CASL Legacy Lecture Series gives today’s retiring faculty the opportunity to leave a reflective message for future learners
The new initiative, which began in the fall with Associate Professor Emeritus Elias Baumgarten, offers a reception and valedictory talk, which is recorded to serve as an oral history.
Raehanna Ahmed has her sights set on medical school. And beyond that, a role in Doctors Without Borders. The biology senior attributes this chosen path to Associate Professor Emeritus Elias Baumgarten.
A UM-Dearborn philosophy professor for 46 years, Baumgarten — who retired in fall 2018 — was known for moderating lively debates in his bioethics courses, researching intercultural issues and their relationship to ethics, and working with underserved populations.
“Dr. Baumgarten exposed me to a variety of ethical conversations I hadn't considered before; he had no agenda other than conversation and exploration,” said Ahmed, who still keeps in contact with her former medical ethics professor. “Most importantly, he taught me about being a better human. At the time I took his course, he was planning a trip to India where he would teach Indian women of the lower caste system.I want to emulate his example and use my free time to help others.
“Anyone who hears him will understand why he’s the most influential professor I’ve ever had.”
And future UM-Dearborn students, faculty and staff will be able to do just that thanks to a new College of Arts, Sciences, and Letters initiative.
Baumgarten was the first participant for the CASL Legacy Lecture Series, which is an opportunity for retiring/recently retired faculty to deliver a valedictory talk reflecting on their time at UM-Dearborn.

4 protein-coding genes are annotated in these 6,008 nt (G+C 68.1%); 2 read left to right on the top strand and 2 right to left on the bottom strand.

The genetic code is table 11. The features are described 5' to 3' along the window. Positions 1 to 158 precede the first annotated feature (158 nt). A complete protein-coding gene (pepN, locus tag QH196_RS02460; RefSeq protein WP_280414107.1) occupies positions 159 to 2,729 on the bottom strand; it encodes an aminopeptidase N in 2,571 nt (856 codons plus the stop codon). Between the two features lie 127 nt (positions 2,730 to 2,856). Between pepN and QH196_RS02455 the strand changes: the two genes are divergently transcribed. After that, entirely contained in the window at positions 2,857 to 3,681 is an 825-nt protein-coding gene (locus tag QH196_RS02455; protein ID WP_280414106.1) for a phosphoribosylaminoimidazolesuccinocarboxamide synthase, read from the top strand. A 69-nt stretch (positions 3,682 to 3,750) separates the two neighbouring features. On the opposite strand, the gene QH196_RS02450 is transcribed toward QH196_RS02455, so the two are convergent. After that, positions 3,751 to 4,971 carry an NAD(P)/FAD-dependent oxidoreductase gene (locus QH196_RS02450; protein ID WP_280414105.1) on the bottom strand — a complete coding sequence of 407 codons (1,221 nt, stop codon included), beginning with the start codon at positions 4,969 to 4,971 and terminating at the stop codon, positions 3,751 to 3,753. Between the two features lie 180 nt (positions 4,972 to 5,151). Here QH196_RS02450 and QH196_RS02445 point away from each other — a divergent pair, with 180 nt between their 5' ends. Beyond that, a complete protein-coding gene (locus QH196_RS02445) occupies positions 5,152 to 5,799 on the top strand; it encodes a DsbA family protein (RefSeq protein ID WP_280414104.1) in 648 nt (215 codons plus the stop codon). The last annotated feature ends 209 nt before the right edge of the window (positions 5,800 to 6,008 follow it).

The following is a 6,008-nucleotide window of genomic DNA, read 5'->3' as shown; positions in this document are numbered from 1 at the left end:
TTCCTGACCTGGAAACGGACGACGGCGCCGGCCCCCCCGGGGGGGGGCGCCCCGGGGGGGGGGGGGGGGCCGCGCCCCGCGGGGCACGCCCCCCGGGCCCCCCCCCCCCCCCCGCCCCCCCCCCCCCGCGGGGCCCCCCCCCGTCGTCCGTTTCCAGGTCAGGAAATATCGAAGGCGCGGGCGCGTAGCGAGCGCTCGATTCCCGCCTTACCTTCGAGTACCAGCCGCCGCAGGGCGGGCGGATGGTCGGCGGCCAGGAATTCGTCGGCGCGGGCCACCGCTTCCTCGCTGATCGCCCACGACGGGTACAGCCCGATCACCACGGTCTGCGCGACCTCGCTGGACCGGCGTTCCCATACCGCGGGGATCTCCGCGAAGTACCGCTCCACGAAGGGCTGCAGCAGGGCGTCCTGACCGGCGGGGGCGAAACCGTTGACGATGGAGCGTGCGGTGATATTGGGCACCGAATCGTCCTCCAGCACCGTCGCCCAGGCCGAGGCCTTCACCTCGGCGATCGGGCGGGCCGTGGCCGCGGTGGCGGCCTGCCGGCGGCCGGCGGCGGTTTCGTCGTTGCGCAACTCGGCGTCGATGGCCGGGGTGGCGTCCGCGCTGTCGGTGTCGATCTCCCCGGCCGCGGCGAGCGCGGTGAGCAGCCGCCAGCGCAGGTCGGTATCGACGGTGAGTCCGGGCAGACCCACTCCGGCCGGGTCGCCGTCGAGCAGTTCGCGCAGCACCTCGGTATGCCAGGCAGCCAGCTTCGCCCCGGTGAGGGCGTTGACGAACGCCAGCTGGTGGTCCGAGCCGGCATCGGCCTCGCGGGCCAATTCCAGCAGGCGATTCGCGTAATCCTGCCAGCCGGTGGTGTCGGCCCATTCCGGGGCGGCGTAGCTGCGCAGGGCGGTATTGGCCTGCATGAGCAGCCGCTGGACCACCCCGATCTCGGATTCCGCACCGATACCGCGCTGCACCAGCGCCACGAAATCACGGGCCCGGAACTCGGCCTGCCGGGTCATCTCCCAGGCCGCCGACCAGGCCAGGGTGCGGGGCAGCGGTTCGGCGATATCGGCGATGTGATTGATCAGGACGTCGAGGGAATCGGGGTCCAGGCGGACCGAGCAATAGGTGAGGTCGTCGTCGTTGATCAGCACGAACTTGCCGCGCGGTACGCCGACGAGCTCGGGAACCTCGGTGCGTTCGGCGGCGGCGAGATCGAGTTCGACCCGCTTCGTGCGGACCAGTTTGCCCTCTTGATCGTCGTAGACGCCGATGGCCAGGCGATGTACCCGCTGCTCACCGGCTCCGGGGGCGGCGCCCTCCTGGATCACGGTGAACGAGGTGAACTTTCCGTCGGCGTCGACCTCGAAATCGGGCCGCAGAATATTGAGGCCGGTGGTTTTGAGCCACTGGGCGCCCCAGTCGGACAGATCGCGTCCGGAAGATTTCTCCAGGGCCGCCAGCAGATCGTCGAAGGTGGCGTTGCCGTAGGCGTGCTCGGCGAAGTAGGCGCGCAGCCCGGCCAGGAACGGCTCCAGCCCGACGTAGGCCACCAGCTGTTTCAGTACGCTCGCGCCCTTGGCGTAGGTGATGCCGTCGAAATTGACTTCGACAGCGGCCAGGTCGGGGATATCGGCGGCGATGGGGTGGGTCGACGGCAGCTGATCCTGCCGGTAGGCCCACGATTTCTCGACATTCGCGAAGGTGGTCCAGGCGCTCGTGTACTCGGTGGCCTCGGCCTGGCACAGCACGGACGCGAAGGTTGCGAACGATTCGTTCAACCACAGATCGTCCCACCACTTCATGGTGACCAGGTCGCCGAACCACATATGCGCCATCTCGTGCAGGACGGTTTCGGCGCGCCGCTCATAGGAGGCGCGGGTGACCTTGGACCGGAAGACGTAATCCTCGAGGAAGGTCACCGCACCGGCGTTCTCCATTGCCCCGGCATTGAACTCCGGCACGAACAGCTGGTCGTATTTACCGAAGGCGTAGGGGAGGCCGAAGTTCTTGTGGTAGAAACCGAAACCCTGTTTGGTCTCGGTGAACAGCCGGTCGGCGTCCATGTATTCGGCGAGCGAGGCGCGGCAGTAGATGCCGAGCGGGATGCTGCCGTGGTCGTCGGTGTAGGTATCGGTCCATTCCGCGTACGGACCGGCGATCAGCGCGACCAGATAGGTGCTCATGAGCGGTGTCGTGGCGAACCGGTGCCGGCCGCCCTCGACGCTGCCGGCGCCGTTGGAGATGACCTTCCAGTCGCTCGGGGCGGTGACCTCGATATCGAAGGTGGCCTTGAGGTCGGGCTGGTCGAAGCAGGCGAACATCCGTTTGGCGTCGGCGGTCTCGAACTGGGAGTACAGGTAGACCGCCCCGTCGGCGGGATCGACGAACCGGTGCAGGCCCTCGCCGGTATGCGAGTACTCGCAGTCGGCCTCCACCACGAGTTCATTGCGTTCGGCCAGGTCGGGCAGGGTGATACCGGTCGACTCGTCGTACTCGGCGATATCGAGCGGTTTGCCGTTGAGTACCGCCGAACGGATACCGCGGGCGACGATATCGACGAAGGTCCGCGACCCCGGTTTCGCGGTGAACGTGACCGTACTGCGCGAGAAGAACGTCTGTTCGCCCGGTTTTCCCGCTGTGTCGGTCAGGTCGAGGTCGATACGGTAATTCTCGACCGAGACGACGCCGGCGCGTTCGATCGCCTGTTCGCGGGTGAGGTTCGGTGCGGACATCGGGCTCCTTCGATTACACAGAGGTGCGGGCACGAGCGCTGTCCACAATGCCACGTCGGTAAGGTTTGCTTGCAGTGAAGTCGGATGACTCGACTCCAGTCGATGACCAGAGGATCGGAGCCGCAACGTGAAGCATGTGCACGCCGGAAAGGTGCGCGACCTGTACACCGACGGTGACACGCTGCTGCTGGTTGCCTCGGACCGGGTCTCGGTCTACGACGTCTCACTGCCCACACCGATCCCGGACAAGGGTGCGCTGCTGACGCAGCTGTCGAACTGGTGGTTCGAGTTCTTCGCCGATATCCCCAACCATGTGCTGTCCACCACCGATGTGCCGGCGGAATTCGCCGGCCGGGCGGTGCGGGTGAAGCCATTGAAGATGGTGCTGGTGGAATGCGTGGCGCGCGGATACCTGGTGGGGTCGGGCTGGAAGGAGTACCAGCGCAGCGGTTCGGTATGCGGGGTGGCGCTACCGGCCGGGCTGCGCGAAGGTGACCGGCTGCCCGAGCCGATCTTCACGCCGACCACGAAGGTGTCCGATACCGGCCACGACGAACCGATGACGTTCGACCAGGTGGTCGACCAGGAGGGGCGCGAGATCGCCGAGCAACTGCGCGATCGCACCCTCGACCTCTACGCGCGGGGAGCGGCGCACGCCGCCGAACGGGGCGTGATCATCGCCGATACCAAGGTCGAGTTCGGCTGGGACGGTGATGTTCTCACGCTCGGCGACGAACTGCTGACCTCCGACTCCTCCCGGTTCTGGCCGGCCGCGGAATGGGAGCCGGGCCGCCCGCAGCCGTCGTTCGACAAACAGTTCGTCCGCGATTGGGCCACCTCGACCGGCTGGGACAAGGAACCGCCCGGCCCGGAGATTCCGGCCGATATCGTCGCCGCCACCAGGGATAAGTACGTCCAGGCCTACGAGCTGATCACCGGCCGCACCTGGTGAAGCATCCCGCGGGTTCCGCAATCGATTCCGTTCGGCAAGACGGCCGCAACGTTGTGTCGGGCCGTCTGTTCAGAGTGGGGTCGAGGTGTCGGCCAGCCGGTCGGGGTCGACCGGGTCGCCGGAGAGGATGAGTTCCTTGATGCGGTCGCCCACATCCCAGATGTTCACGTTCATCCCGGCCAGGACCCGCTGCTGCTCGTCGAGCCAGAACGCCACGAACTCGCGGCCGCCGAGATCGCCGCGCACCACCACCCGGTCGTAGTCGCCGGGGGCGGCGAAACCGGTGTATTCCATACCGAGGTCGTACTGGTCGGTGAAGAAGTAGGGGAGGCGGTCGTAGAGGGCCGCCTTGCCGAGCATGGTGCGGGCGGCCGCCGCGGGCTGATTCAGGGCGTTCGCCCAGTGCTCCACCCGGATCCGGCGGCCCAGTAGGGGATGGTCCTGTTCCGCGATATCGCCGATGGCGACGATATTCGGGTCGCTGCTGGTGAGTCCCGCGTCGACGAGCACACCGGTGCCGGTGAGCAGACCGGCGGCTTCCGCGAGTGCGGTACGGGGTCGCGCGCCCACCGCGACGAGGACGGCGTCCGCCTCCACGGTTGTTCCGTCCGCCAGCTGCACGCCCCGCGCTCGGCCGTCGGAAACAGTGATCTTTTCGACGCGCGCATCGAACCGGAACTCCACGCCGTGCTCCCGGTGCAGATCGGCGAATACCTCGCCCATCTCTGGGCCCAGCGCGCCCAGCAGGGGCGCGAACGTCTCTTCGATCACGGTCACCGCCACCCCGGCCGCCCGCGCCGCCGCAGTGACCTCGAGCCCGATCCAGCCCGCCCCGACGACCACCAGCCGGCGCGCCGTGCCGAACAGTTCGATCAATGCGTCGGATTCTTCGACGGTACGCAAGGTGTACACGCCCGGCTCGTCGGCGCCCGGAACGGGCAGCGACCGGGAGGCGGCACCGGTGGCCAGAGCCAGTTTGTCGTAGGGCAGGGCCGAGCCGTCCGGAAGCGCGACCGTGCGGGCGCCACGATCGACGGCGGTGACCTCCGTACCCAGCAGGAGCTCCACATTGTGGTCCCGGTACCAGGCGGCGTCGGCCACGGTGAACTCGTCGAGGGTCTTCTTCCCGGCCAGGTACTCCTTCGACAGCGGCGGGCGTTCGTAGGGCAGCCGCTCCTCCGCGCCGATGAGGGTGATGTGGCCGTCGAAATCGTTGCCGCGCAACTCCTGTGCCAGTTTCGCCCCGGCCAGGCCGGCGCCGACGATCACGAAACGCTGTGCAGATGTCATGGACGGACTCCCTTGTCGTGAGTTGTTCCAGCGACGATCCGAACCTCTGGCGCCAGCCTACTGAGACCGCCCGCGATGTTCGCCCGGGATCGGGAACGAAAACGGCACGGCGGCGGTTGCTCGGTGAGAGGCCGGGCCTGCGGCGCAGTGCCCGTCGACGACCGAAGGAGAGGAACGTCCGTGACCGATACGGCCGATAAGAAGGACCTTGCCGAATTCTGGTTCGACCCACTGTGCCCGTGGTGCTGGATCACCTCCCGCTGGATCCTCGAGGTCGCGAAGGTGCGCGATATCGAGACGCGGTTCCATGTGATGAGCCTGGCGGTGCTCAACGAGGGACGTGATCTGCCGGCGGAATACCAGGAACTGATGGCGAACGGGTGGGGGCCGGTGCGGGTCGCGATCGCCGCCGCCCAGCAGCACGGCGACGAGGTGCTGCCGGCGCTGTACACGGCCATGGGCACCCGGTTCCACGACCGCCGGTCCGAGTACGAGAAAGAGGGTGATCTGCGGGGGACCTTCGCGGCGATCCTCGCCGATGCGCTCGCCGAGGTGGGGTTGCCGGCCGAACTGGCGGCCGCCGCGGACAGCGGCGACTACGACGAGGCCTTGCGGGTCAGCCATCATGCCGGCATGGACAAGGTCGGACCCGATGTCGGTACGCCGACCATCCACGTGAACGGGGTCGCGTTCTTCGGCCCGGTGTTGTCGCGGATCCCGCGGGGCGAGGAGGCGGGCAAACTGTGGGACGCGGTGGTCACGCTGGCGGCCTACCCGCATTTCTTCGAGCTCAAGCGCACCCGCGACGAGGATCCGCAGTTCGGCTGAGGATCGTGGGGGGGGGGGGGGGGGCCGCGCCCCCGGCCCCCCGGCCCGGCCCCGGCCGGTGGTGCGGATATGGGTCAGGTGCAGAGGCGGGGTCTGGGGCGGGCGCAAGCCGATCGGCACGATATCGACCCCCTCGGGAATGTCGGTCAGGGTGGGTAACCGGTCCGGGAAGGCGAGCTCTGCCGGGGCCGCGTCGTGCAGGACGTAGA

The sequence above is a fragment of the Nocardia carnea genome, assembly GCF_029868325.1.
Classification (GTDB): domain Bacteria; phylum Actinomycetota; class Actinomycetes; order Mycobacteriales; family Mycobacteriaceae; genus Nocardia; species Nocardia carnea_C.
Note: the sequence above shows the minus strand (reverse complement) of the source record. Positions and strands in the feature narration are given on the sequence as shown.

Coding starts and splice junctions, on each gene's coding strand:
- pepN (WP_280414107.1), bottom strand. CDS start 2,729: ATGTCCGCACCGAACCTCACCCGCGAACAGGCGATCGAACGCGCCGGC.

The talk is recorded and will be placed on University of Michigan’s virtual research space Deep Blue, where anyone can access it. If faculty prefer, thoughts can be written rather than publicly spoken.
Political Science Professor Ron Stockton proposed the Legacy Lecture idea, which now is open to all retiring CASL faculty or CASL emeriti. Stockton, who has taught at UM-Dearborn since 1974, said it’s important to preserve the motivations and reflections of campus scholars. He thinks of former colleagues Larry Berkove, who retired in 2003, an internationally lauded Mark Twain expert; or Elaine Clark, who retired in 2011, a respected historian who excels in Latin and translates Medieval documents to gather insight from the Middle Ages.
“There are true scholars here, and Larry and Elaine were among them. These are the people who change the way you think about things after hearing what they have to say. Their students and colleagues know this, but memory can be short on a campus. People graduate, new people come in,” he said. “So instead of hearing about these top scholars in the fields from old timers like me, I wanted to have a way where the next generation could learn from — not just learn about — these faculty for years to come.”
CASL Dean Marty Hershock liked Stockton’s idea of an archive of retrospective lectures. In addition to preservation, he said the series is a way to recognize and honor the commitment and contributions of CASL faculty.
“When speaking to students and alumni — and when reflecting back on my own UM-Dearborn experience — the crucial importance of our faculty in the success of our mission is clear,” Hershock said. “When people talk about their CASL experience they don't talk about the CASL Building or our laboratory facilities. They talk about Professor X or Professor Y and about how important these people are to them.”
CASL Development Director Diane Gulyas said the lecture series is supported through a gift from an anonymous donor so the CASL Legacy Lecture Series can live in perpetuity. She said the CASL community is grateful for the donation, which funds the recording and information storage, as well as a light reception for the retiree to interact with past and current colleagues and students.
Baumgarten said he was honored to be the first speaker. With nearly five decades on campus, Baumgarten had many experiences to choose from. But he decided to leave a record of how his students, like Ahmed, helped shape him.
“I was recently asked if I’ve experienced meaning in life. Through my students and mentorships, I believe I have. Not because I helped them — although I hope that I did have a positive impact — but because of the experiences we’ve shared together and the various human perspectives I’ve gained from the class conversations and relationships built,” he said. “I’m grateful for 46 years in a career that I’ve loved and the opportunity to reflect on my time through the Legacy Lecture.”